#6 Human Desire (1954). During the early to mid-fifties, Lang settled into work at a most unlikely studio with a dictatorial studio chief, Columbia Pictures & Harry Cohn respectively, but was able to churn out several high-quality Noir films, including Human Desire, which starred Gloria Grahame & Glenn Ford. Columbia was cheap & Cohn was a tyrant, but Lang was at a point in his career where he didn’t have many options. Even after 16 years in America & having made the top 5 films on this list, Lang still struggled with finding work within the studio system. Part of it was his acerbic attitude & constant fighting with producers & studio executives, but some of it was Lang’s own inability to adjust to a new reality of filmmaking. In Human Desire, however, Lang attempts to move outside the 4 walls of a studio soundstage by intercutting scenes of Jeff Warren (Ford) driving the train that centers the story & additional shots in & around the train yard. The story itself is pure Noir as Grahame’s character first seduces Jeff to cover up a murder, then attempts to involve him in the murder of her husband. Ford is a decent man caught in the web of Grahame’s femme fatale, but is grounded by an adoptive family, whose daughter pines or him.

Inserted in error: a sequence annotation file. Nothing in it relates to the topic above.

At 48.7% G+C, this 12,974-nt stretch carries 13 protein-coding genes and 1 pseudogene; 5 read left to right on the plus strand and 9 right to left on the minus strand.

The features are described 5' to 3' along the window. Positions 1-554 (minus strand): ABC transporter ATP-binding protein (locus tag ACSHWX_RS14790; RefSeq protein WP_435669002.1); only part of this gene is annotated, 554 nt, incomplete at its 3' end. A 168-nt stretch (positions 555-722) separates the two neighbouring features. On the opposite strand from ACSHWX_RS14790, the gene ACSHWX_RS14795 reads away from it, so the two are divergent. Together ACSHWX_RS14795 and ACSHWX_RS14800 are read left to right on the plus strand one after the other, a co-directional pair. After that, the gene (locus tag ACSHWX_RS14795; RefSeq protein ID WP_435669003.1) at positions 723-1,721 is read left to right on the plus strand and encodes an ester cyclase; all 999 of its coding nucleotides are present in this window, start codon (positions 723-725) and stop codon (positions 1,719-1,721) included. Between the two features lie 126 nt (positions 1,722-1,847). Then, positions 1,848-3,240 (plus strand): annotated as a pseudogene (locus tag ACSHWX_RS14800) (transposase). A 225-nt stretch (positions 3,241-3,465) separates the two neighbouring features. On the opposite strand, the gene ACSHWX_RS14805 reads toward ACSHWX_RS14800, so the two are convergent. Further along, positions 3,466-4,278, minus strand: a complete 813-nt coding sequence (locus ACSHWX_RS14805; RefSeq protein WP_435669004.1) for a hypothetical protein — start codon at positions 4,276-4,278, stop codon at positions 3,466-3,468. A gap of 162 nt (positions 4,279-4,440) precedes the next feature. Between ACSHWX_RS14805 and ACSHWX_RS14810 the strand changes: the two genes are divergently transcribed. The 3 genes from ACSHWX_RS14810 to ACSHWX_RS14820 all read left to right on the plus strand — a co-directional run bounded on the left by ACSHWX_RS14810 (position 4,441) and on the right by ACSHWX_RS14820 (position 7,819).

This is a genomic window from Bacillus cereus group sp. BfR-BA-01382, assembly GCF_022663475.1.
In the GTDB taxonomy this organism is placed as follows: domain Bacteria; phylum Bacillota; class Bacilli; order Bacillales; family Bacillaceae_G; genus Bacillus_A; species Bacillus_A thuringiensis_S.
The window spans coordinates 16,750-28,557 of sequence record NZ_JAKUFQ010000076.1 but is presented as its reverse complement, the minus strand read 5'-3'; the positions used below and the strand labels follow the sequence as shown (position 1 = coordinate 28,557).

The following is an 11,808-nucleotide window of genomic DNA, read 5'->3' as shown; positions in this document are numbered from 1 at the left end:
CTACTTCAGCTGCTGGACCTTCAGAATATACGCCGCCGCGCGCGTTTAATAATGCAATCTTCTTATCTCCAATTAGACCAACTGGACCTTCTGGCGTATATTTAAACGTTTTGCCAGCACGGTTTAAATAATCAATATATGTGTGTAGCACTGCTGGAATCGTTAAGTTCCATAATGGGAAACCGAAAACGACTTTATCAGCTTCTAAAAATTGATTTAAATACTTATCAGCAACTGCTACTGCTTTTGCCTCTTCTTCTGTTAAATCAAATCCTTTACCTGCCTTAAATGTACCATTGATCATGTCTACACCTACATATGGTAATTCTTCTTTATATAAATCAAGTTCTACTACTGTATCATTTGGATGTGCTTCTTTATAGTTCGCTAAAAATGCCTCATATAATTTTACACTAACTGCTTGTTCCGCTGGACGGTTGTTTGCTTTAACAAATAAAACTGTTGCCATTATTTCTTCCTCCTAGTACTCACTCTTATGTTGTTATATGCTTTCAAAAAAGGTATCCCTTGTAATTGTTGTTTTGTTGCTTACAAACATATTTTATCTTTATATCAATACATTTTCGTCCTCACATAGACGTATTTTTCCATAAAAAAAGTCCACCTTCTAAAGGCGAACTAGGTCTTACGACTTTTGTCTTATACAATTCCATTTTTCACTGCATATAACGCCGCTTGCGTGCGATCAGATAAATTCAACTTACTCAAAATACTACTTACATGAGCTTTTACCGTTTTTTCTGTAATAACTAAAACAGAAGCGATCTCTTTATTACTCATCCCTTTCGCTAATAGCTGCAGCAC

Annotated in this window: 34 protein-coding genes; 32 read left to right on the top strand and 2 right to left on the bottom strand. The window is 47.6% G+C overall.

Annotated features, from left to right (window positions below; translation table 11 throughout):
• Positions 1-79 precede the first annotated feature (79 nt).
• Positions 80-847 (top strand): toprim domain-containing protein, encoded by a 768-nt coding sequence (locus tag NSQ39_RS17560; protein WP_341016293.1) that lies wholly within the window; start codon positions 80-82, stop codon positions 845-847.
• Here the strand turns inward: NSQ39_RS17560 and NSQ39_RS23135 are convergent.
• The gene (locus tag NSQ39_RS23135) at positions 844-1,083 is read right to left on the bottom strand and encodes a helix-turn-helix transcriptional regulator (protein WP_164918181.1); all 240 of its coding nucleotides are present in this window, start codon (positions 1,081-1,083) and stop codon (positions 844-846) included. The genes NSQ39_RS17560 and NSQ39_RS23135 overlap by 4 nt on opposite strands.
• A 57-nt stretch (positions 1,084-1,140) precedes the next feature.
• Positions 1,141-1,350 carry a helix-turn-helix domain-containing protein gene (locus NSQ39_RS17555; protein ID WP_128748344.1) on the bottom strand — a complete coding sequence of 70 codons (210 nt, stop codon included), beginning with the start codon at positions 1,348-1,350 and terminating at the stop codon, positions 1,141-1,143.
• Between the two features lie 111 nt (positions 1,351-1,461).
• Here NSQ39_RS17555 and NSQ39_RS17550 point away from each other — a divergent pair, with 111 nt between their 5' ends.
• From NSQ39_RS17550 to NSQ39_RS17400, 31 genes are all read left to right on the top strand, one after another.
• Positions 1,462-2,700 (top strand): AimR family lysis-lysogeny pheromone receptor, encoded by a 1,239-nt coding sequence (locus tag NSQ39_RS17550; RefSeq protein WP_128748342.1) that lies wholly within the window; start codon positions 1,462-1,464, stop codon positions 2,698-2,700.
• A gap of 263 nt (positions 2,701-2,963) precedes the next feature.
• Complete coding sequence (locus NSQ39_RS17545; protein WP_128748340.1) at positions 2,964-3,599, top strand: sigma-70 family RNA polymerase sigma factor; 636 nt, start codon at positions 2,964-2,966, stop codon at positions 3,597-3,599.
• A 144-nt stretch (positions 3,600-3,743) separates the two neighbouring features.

#5 Ministry of Fear (1944). When I first watched Ministry of Fear I wrote the note “Reality vs. truth vs. Falseness” as a way to describe the root of the twists & turns of Lang’s adaptation of Graham Greene’s famous novel. While often viewed among Lang’s classics, he later said that he did everything to get out of directing it because he thought the script so weak. Complete with seances, spy rings, a protagonist recently released from an insane asylum & Nazis out for murder, the film had just about everything to make it unbelievable, but in Lang’s hands the implausible becomes possible & the extraordinary becomes mundane. Ray Milland stars as the man sentenced to an insane asylum for the mercy killing of his wife, who unwittingly stumbles into a plot to plant a bomb in war torn England. Nobody is who they appear to be & nobody can be trusted, which plays right into Lang’s notion that everyone must wear a mask of some sort to survive. The film is often compared to Hitchcock’s work at the time, because of the film’s more whimsical approach to the material and willingness to gloss over plot details in the service of style, much of which can be credited to the film’s producer, who assembled the finished film. In fact, Lang never liked the film, but in it there is much to be compared to Lang’s other great work, including camera placement (the scene in Duyea’s clothing store), lighting (the scenes at Scotland Yard) & mis en sen (Lang’s constant use of camera movement creates a dizzying effect that augments the crazy story).